How To Buy a Cycling Jersey

A regular tee is fine for tooling around town, but for more vigorous rides a cycling-specific jersey is ideal. Jerseys that resemble more casual “street” clothes are now more widely available, enabling you to be fashionable in your performance gear at the park or the pub or wherever your pedaling takes you. But like cyclists, not all jerseys are designed to excel at the same things. This guide will help you learn to choose the best cycling jersey for your needs.

Materials: Brands design cycling jerseys from materials that dry quickly, breathe well, and feel good against the skin during a long day on the saddle. Most are light and airy to promote coolness during high output. Winter-specific jerseys will have long sleeves, heavier fabric and a brushed lining to increase warmth. Here are a few of the materials you’re most likely to come across when shopping for a jersey:

Technical polyester: Blends of synthetics are the standard for the bulk of jersey manufacturers. The lightweight material offers exceptional breathability and moisture wicking capabilities. It also provides protection from the sun during long days in the saddle.

Merino wool: Wool is retro, but legitimate. While sythetics are prized for their moisture-wicking capabilities, Merino wool provides a soft hand, natural feel and still dries quickly and wicks well. This does mean it takes longer to dry. An added bonus, Wool is naturally anti-bacterial and prevents funky smells from fouling your garment. Wool is also renewable and sustainable. Wool jerseys are more expensive for riders on a budget but cheaper than a washing machine.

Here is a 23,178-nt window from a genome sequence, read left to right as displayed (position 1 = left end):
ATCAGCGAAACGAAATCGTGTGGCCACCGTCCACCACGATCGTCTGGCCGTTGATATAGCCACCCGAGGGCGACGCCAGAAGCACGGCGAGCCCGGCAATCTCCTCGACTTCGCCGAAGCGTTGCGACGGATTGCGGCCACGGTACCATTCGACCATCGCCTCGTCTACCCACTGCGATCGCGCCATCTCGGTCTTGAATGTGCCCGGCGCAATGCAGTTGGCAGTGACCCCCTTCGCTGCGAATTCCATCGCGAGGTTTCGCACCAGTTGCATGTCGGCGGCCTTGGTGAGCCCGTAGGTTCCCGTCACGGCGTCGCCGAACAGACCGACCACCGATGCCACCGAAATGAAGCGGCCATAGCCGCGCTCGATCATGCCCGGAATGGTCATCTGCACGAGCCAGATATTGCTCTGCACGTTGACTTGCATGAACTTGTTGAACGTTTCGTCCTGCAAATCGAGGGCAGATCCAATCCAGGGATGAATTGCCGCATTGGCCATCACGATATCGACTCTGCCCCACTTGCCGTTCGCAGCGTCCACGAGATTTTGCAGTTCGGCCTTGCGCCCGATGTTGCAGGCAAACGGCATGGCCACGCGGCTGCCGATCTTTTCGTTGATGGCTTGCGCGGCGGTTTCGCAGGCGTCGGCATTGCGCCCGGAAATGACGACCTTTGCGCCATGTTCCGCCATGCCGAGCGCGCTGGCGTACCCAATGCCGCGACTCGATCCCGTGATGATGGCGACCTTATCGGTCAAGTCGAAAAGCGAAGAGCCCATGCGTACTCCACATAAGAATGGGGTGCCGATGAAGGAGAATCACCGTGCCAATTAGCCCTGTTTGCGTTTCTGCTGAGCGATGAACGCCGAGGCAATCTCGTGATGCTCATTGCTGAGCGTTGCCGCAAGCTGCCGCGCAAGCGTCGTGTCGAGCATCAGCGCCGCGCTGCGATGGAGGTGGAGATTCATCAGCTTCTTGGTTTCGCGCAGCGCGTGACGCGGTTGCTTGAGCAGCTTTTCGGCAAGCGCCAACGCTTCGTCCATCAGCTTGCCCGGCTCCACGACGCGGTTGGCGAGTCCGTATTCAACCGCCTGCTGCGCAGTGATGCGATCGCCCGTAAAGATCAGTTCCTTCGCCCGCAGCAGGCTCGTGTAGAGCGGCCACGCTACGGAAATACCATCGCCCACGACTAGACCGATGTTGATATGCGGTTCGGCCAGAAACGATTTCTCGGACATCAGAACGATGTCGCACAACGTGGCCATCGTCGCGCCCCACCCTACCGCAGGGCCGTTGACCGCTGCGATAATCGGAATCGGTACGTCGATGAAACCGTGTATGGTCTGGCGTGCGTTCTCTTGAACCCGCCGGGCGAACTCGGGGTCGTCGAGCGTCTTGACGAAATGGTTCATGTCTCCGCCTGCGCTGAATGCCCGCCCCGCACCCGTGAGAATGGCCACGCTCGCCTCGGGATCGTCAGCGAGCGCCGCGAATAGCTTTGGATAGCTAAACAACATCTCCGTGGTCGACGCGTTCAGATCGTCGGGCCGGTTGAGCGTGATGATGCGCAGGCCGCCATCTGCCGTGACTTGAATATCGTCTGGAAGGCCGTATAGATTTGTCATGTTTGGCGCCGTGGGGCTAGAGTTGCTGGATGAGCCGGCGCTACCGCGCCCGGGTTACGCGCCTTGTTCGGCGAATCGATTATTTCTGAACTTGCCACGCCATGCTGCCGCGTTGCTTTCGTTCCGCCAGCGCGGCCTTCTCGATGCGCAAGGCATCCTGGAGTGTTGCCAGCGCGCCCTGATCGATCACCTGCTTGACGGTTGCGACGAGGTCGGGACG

Fit: There are two main cut types for cycling jerseys: the European form-fitting racer style and the American inspired club or relaxed fit. The slim fitting versions provide both and aerodynamic advantage and quicker wicking of perspiration. The club cut can feel cooler as air is allowed to circulate against the skin and may also be more comfortable for riders new to jerseys.

As with other cycling garments, European brands’ sizes tend to run smaller than those of their U.S. counterparts.


Zipper: These fall into the personal preference category. The shorter, previously standard, 5-inch zipper is best left for casual riding. For more intense or hot-weather riding a half, 3/4, or full zip will allow for much better ventilation and the ability to adjust on the fly.

Pockets: Depending on the brand, size and purpose, the average jersey will have between one and three pockets sewn to the back. The pockets, which have elastic cuffs, can be used to hold everything from your keys to snacks to tubes and patch kits for safe and easy to access.

For mountain biking, look for zippered pockets, as an endo or yard sale crash may launch valuables into bushes, creeks or ravines and leave them damaged or irretrievable.

Dedicated media pockets with cutouts for cords are becoming popular, as riding with cell phones is becoming more prevalent.

Many jerseys feature bright graphics, which at first might seem flashy or even garish, but they have a practical side in that their true intent is to help you be seen by motorists. Some jerseys will also have reflective trim to aid visibility. Remember, to ride safe, you have to be seen.